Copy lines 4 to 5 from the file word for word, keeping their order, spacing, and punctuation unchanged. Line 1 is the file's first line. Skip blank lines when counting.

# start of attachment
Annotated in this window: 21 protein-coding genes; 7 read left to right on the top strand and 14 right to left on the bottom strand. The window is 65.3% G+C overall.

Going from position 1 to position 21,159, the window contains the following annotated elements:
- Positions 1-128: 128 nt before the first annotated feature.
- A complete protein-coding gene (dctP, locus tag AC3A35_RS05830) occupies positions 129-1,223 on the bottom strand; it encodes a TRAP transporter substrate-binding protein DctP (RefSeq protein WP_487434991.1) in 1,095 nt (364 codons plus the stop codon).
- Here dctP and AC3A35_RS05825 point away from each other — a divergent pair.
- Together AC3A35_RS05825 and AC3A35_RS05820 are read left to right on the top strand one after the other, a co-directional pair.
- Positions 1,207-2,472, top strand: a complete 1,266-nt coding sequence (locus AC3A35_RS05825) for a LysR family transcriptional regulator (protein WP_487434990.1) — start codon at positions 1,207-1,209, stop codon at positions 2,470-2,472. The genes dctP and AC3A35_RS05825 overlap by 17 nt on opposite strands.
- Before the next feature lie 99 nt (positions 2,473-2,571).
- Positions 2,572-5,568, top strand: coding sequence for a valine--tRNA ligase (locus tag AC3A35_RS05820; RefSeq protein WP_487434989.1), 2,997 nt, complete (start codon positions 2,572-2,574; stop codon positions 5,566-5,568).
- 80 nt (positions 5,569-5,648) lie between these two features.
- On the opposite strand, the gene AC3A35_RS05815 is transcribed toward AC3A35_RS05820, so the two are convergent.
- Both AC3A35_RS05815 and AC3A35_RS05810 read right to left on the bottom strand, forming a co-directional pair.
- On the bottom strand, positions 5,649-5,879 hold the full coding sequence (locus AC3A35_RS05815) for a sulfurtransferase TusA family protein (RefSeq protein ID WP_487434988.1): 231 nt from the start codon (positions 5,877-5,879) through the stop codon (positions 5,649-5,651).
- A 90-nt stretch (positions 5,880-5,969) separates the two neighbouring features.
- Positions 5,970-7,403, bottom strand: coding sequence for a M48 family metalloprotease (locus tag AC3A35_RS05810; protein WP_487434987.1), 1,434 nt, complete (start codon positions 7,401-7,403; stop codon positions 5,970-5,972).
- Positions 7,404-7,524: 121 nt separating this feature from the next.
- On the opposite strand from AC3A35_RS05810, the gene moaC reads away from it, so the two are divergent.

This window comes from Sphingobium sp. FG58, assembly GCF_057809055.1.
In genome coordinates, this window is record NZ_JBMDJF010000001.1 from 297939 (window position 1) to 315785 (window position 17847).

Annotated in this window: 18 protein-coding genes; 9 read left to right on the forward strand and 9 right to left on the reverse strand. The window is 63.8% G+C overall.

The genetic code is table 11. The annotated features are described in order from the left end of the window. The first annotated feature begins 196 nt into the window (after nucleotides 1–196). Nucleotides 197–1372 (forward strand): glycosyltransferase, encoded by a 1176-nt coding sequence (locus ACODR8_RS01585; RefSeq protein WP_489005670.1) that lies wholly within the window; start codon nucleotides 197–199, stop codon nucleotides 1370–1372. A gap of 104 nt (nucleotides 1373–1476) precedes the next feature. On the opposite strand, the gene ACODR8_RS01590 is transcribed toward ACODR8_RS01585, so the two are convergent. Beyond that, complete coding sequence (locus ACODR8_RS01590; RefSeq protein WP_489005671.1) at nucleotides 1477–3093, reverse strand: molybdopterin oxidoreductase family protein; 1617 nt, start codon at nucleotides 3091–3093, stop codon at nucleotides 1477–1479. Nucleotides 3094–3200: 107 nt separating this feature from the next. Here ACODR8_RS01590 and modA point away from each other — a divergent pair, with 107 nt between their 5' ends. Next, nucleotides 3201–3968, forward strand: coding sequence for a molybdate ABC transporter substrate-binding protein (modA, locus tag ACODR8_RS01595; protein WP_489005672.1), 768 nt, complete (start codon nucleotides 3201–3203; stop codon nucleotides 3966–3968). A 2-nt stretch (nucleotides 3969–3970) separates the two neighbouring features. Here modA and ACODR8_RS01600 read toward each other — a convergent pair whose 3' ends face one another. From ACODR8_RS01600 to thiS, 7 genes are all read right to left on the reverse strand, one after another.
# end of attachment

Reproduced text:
- A complete protein-coding gene (dctP, locus tag AC3A35_RS05830) occupies positions 129-1,223 on the bottom strand; it encodes a TRAP transporter substrate-binding protein DctP (RefSeq protein WP_487434991.1) in 1,095 nt (364 codons plus the stop codon).
- Here dctP and AC3A35_RS05825 point away from each other — a divergent pair.